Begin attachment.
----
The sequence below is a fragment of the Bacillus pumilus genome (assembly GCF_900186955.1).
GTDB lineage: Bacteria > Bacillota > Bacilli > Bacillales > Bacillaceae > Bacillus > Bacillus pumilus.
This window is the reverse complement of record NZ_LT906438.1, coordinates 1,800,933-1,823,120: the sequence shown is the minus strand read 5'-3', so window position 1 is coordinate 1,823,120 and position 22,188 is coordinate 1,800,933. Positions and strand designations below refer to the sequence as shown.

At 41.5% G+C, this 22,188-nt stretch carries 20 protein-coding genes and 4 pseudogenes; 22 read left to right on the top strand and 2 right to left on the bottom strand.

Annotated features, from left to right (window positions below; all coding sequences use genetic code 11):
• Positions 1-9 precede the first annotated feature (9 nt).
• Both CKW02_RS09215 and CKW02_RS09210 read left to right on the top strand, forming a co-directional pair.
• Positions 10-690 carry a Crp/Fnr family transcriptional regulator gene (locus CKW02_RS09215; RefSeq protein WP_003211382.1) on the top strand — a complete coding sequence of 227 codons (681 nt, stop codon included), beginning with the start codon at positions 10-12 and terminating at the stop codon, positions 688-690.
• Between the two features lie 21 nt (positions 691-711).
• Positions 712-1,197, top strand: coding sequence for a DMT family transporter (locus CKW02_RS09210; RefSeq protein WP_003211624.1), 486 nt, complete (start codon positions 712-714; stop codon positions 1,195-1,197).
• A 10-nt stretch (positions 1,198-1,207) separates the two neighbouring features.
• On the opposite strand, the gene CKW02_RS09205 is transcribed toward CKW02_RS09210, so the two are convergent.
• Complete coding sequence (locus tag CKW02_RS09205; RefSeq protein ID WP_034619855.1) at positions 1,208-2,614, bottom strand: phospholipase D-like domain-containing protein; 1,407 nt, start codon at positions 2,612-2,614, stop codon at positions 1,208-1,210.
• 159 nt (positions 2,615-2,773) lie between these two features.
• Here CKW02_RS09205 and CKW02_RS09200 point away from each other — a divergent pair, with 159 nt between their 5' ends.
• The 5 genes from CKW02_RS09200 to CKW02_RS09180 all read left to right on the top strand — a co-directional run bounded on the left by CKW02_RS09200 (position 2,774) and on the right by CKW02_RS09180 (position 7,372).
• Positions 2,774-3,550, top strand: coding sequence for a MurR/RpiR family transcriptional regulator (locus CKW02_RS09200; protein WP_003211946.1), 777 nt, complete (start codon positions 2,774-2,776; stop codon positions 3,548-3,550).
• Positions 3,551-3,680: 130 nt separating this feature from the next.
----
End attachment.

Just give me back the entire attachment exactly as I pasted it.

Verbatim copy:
The sequence below is a fragment of the Bacillus pumilus genome (assembly GCF_900186955.1).
GTDB lineage: Bacteria > Bacillota > Bacilli > Bacillales > Bacillaceae > Bacillus > Bacillus pumilus.
This window is the reverse complement of record NZ_LT906438.1, coordinates 1,800,933-1,823,120: the sequence shown is the minus strand read 5'-3', so window position 1 is coordinate 1,823,120 and position 22,188 is coordinate 1,800,933. Positions and strand designations below refer to the sequence as shown.

At 41.5% G+C, this 22,188-nt stretch carries 20 protein-coding genes and 4 pseudogenes; 22 read left to right on the top strand and 2 right to left on the bottom strand.

Annotated features, from left to right (window positions below; all coding sequences use genetic code 11):
• Positions 1-9 precede the first annotated feature (9 nt).
• Both CKW02_RS09215 and CKW02_RS09210 read left to right on the top strand, forming a co-directional pair.
• Positions 10-690 carry a Crp/Fnr family transcriptional regulator gene (locus CKW02_RS09215; RefSeq protein WP_003211382.1) on the top strand — a complete coding sequence of 227 codons (681 nt, stop codon included), beginning with the start codon at positions 10-12 and terminating at the stop codon, positions 688-690.
• Between the two features lie 21 nt (positions 691-711).
• Positions 712-1,197, top strand: coding sequence for a DMT family transporter (locus CKW02_RS09210; RefSeq protein WP_003211624.1), 486 nt, complete (start codon positions 712-714; stop codon positions 1,195-1,197).
• A 10-nt stretch (positions 1,198-1,207) separates the two neighbouring features.
• On the opposite strand, the gene CKW02_RS09205 is transcribed toward CKW02_RS09210, so the two are convergent.
• Complete coding sequence (locus tag CKW02_RS09205; RefSeq protein ID WP_034619855.1) at positions 1,208-2,614, bottom strand: phospholipase D-like domain-containing protein; 1,407 nt, start codon at positions 2,612-2,614, stop codon at positions 1,208-1,210.
• 159 nt (positions 2,615-2,773) lie between these two features.
• Here CKW02_RS09205 and CKW02_RS09200 point away from each other — a divergent pair, with 159 nt between their 5' ends.
• The 5 genes from CKW02_RS09200 to CKW02_RS09180 all read left to right on the top strand — a co-directional run bounded on the left by CKW02_RS09200 (position 2,774) and on the right by CKW02_RS09180 (position 7,372).
• Positions 2,774-3,550, top strand: coding sequence for a MurR/RpiR family transcriptional regulator (locus CKW02_RS09200; protein WP_003211946.1), 777 nt, complete (start codon positions 2,774-2,776; stop codon positions 3,548-3,550).
• Positions 3,551-3,680: 130 nt separating this feature from the next.